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The Share Centre set to cut charges after FCA pricing pressure

Spotlight on charges 700x450.jpgThe Share Centre is lowering its ongoing fund charges by 25 basis points after mounting regulatory pressure on price competitiveness.

In the FCA’s interim report on the asset management industry, The Share Centre and Hargreaves Lansdown were noted among the most expensive firms when considering total costs of services on a mid-risk rated portfolio.

But The Share Centre investment manager Sheridan Admans says costs look high because the firm employs active fund-of-funds which have higher charges associated with them due to costs of underlying investments.

However, he adds: “We recognise that cost is important and are working on reducing the headline OCF. We will be reducing this by a circa minimum 25bps later in the year.”

This change will be applied to the Positive, Cautious and Adventurous portfolios. 

A guide to direct-to-consumer platforms this month from consultancy The Lang Cat shows total cost at The Share Centre for a £50,000 portfolio is 1.94 per cent, while for Hargreaves it is 1.84 per cent.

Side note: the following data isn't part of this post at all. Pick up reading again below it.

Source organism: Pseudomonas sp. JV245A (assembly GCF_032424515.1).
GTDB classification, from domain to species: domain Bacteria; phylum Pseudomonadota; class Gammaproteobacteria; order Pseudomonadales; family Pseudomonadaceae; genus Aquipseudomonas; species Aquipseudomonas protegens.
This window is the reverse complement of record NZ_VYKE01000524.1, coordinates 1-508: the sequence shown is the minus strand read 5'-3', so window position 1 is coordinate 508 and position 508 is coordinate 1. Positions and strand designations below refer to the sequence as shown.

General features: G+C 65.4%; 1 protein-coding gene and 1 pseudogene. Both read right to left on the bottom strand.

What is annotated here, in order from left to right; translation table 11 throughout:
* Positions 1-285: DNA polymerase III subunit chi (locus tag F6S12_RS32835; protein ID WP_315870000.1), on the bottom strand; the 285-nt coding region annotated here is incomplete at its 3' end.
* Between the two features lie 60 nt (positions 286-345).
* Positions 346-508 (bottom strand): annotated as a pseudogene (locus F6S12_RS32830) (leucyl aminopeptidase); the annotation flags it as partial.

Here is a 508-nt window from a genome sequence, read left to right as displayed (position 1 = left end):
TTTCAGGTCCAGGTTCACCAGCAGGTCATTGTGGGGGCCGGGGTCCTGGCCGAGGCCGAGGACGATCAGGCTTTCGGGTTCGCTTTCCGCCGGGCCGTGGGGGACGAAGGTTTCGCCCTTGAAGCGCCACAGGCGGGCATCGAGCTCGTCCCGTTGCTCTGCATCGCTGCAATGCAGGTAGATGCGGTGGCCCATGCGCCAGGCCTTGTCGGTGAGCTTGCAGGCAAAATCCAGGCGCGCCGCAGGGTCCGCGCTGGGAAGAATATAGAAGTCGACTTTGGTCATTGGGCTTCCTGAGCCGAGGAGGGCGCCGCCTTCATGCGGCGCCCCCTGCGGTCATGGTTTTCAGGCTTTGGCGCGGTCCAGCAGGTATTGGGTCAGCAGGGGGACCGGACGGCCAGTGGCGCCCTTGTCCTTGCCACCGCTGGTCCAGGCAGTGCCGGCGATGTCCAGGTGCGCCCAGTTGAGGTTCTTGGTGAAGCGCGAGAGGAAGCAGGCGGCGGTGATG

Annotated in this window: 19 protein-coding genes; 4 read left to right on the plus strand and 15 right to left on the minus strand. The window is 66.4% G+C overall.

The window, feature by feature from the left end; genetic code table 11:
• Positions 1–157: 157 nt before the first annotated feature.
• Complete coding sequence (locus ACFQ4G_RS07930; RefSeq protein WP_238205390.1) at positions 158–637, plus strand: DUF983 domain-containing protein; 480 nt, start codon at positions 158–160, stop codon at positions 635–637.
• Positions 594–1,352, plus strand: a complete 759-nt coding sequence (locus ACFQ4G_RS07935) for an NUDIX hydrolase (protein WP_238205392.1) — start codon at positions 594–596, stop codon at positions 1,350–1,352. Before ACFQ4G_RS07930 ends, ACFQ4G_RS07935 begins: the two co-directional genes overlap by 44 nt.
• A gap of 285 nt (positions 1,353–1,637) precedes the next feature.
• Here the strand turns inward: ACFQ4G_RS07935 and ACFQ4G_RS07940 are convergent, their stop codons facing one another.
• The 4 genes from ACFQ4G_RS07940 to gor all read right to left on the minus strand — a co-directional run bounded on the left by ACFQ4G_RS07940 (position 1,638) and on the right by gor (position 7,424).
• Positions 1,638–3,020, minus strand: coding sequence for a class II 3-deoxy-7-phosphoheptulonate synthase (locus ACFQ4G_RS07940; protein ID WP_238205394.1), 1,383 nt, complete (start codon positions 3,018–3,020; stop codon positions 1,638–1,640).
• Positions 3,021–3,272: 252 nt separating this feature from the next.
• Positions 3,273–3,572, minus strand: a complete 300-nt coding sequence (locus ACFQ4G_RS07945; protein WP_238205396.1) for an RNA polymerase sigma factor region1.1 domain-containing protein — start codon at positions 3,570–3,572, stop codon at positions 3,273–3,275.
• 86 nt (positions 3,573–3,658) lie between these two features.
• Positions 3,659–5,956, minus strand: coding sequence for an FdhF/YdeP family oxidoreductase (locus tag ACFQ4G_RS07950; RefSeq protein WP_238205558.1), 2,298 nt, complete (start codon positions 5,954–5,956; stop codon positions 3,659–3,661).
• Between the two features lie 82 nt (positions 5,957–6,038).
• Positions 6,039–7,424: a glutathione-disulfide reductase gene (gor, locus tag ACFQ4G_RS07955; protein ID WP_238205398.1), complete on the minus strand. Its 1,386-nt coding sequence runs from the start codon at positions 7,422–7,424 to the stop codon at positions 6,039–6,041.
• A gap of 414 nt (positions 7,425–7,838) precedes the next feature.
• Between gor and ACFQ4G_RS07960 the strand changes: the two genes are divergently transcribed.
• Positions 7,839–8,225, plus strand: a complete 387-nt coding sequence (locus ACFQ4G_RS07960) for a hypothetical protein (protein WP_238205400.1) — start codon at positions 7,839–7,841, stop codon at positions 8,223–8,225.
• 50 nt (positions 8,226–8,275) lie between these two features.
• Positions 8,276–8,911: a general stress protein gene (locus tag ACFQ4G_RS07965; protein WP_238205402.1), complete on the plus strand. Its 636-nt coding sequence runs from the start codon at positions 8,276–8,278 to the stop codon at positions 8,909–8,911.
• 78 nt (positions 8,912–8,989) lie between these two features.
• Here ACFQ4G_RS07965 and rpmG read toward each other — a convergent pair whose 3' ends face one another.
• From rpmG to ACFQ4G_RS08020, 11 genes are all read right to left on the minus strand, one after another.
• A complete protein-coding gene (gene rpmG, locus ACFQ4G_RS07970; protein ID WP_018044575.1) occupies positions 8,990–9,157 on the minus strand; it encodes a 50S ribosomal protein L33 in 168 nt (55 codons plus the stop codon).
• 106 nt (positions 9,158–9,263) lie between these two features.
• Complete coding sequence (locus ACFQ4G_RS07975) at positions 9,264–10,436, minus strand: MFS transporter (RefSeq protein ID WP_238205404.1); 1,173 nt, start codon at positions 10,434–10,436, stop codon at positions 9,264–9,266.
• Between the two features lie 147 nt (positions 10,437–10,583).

But as already flagged to the FCA, The Lang Cat consulting director Mike Barrett says it is “unfair” to compare Hagreaves with The Share Centre as they serve different kind of customers.

Barrett says: “Hargreaves proved the market isn’t price sensitive. They are expensive but customers like them and are happy to pay more.

“The price reduction for The Share Centre makes sense. Their more sophisticated customers know what they are doing.”

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Comments

There are 3 comments at the moment, we would love to hear your opinion too.

  1. This is very unfortunate publicity for a platform that is actually way the cheapest in the market. These charges are for their own ready made solutions – presumably for those too ignorant to make their own decisions. If you have (say) a Self Select Stocks and shares ISA (Including collectives) believe it or not the cost is an incredibly cheap £4.00 + VAT per month. This is a flat fee and irrespective of portfolio size. It works out at £57.60 p.a. Yes there are dealing charges but these too are very modest.

    I defy anyone to find a cheaper platform.

    Perhaps the Regulator and journalists need to do some proper research. The Times also used their ready made solutions and made no reference to Self-Select.

  2. Julian Stevens 5th July 2017 at 8:12 pm

    We are not a price regulator….

  3. The fixation on costs rather than on value could easily lead to consumer detriment – and as Harry points out, the reality is often different to the perception.

    Having said that, both appear to potentially cheaper or at least in the same ball park as the multi-billion holding Jupiter Merlin suite of funds….

    I’m all for value, but I feel that there is a danger that consumers will be pushed away from focusing on value and instead focus on cost.

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